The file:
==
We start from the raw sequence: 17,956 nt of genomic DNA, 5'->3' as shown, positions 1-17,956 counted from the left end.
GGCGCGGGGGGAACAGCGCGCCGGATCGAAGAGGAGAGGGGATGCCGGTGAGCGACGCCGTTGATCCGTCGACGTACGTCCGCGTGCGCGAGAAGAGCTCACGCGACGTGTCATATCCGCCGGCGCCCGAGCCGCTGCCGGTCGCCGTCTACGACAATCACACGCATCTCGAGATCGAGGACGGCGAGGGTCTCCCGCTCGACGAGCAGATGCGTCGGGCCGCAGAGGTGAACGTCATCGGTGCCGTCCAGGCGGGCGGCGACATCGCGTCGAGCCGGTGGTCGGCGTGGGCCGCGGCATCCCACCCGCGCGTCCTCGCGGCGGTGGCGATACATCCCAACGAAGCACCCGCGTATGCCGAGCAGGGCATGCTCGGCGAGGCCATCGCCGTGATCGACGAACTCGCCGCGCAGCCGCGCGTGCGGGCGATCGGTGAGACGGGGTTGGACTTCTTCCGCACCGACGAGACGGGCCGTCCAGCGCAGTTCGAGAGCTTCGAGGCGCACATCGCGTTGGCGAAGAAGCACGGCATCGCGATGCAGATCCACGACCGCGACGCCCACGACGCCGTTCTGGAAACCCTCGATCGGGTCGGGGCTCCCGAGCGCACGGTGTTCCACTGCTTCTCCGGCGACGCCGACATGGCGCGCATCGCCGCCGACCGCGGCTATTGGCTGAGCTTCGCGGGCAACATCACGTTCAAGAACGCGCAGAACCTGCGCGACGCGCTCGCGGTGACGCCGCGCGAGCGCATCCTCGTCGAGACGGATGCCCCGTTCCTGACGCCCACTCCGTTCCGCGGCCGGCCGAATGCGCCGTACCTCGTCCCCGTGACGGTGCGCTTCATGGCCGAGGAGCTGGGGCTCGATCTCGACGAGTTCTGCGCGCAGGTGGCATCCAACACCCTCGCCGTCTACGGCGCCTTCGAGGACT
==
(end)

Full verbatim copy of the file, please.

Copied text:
We start from the raw sequence: 17,956 nt of genomic DNA, 5'->3' as shown, positions 1-17,956 counted from the left end.
GGCGCGGGGGGAACAGCGCGCCGGATCGAAGAGGAGAGGGGATGCCGGTGAGCGACGCCGTTGATCCGTCGACGTACGTCCGCGTGCGCGAGAAGAGCTCACGCGACGTGTCATATCCGCCGGCGCCCGAGCCGCTGCCGGTCGCCGTCTACGACAATCACACGCATCTCGAGATCGAGGACGGCGAGGGTCTCCCGCTCGACGAGCAGATGCGTCGGGCCGCAGAGGTGAACGTCATCGGTGCCGTCCAGGCGGGCGGCGACATCGCGTCGAGCCGGTGGTCGGCGTGGGCCGCGGCATCCCACCCGCGCGTCCTCGCGGCGGTGGCGATACATCCCAACGAAGCACCCGCGTATGCCGAGCAGGGCATGCTCGGCGAGGCCATCGCCGTGATCGACGAACTCGCCGCGCAGCCGCGCGTGCGGGCGATCGGTGAGACGGGGTTGGACTTCTTCCGCACCGACGAGACGGGCCGTCCAGCGCAGTTCGAGAGCTTCGAGGCGCACATCGCGTTGGCGAAGAAGCACGGCATCGCGATGCAGATCCACGACCGCGACGCCCACGACGCCGTTCTGGAAACCCTCGATCGGGTCGGGGCTCCCGAGCGCACGGTGTTCCACTGCTTCTCCGGCGACGCCGACATGGCGCGCATCGCCGCCGACCGCGGCTATTGGCTGAGCTTCGCGGGCAACATCACGTTCAAGAACGCGCAGAACCTGCGCGACGCGCTCGCGGTGACGCCGCGCGAGCGCATCCTCGTCGAGACGGATGCCCCGTTCCTGACGCCCACTCCGTTCCGCGGCCGGCCGAATGCGCCGTACCTCGTCCCCGTGACGGTGCGCTTCATGGCCGAGGAGCTGGGGCTCGATCTCGACGAGTTCTGCGCGCAGGTGGCATCCAACACCCTCGCCGTCTACGGCGCCTTCGAGGACT